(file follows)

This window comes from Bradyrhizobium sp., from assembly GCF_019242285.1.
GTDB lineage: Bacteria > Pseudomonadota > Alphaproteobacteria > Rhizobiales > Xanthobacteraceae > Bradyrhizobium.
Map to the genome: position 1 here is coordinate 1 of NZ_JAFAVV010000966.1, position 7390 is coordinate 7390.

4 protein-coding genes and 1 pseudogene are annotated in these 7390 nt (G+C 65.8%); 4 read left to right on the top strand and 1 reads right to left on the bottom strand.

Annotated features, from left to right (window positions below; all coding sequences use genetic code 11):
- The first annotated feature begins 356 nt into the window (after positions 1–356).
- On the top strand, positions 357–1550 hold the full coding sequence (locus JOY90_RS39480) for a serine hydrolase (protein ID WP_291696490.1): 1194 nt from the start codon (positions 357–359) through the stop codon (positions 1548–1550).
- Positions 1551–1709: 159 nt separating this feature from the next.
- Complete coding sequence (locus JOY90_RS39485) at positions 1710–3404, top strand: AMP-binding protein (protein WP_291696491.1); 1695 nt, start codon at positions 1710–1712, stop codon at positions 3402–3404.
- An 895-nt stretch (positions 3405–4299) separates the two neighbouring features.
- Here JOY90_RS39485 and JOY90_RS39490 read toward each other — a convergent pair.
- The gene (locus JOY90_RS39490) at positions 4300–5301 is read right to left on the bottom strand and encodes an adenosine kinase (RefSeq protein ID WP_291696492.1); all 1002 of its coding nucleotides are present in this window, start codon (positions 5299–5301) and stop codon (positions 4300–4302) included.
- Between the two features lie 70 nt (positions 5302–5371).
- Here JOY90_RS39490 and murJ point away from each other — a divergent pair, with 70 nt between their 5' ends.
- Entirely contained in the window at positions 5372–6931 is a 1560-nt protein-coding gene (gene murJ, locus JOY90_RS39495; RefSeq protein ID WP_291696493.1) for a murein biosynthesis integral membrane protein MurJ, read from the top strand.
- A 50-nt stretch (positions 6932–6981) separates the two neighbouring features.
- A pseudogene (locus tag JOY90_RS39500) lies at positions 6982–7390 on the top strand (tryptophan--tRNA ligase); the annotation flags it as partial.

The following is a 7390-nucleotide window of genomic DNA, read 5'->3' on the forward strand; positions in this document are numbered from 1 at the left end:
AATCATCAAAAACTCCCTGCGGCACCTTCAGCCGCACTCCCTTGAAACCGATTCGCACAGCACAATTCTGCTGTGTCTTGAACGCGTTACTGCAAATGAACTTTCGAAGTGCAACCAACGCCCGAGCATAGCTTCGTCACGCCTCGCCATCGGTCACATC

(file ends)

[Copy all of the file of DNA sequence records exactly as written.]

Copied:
This window comes from Bradyrhizobium sp., from assembly GCF_019242285.1.
GTDB lineage: Bacteria > Pseudomonadota > Alphaproteobacteria > Rhizobiales > Xanthobacteraceae > Bradyrhizobium.
Map to the genome: position 1 here is coordinate 1 of NZ_JAFAVV010000966.1, position 7390 is coordinate 7390.

4 protein-coding genes and 1 pseudogene are annotated in these 7390 nt (G+C 65.8%); 4 read left to right on the top strand and 1 reads right to left on the bottom strand.

Annotated features, from left to right (window positions below; all coding sequences use genetic code 11):
- The first annotated feature begins 356 nt into the window (after positions 1–356).
- On the top strand, positions 357–1550 hold the full coding sequence (locus JOY90_RS39480) for a serine hydrolase (protein ID WP_291696490.1): 1194 nt from the start codon (positions 357–359) through the stop codon (positions 1548–1550).
- Positions 1551–1709: 159 nt separating this feature from the next.
- Complete coding sequence (locus JOY90_RS39485) at positions 1710–3404, top strand: AMP-binding protein (protein WP_291696491.1); 1695 nt, start codon at positions 1710–1712, stop codon at positions 3402–3404.
- An 895-nt stretch (positions 3405–4299) separates the two neighbouring features.
- Here JOY90_RS39485 and JOY90_RS39490 read toward each other — a convergent pair.
- The gene (locus JOY90_RS39490) at positions 4300–5301 is read right to left on the bottom strand and encodes an adenosine kinase (RefSeq protein ID WP_291696492.1); all 1002 of its coding nucleotides are present in this window, start codon (positions 5299–5301) and stop codon (positions 4300–4302) included.
- Between the two features lie 70 nt (positions 5302–5371).
- Here JOY90_RS39490 and murJ point away from each other — a divergent pair, with 70 nt between their 5' ends.
- Entirely contained in the window at positions 5372–6931 is a 1560-nt protein-coding gene (gene murJ, locus JOY90_RS39495; RefSeq protein ID WP_291696493.1) for a murein biosynthesis integral membrane protein MurJ, read from the top strand.
- A 50-nt stretch (positions 6932–6981) separates the two neighbouring features.
- A pseudogene (locus tag JOY90_RS39500) lies at positions 6982–7390 on the top strand (tryptophan--tRNA ligase); the annotation flags it as partial.

The following is a 7390-nucleotide window of genomic DNA, read 5'->3' on the forward strand; positions in this document are numbered from 1 at the left end:
AATCATCAAAAACTCCCTGCGGCACCTTCAGCCGCACTCCCTTGAAACCGATTCGCACAGCACAATTCTGCTGTGTCTTGAACGCGTTACTGCAAATGAACTTTCGAAGTGCAACCAACGCCCGAGCATAGCTTCGTCACGCCTCGCCATCGGTCACATC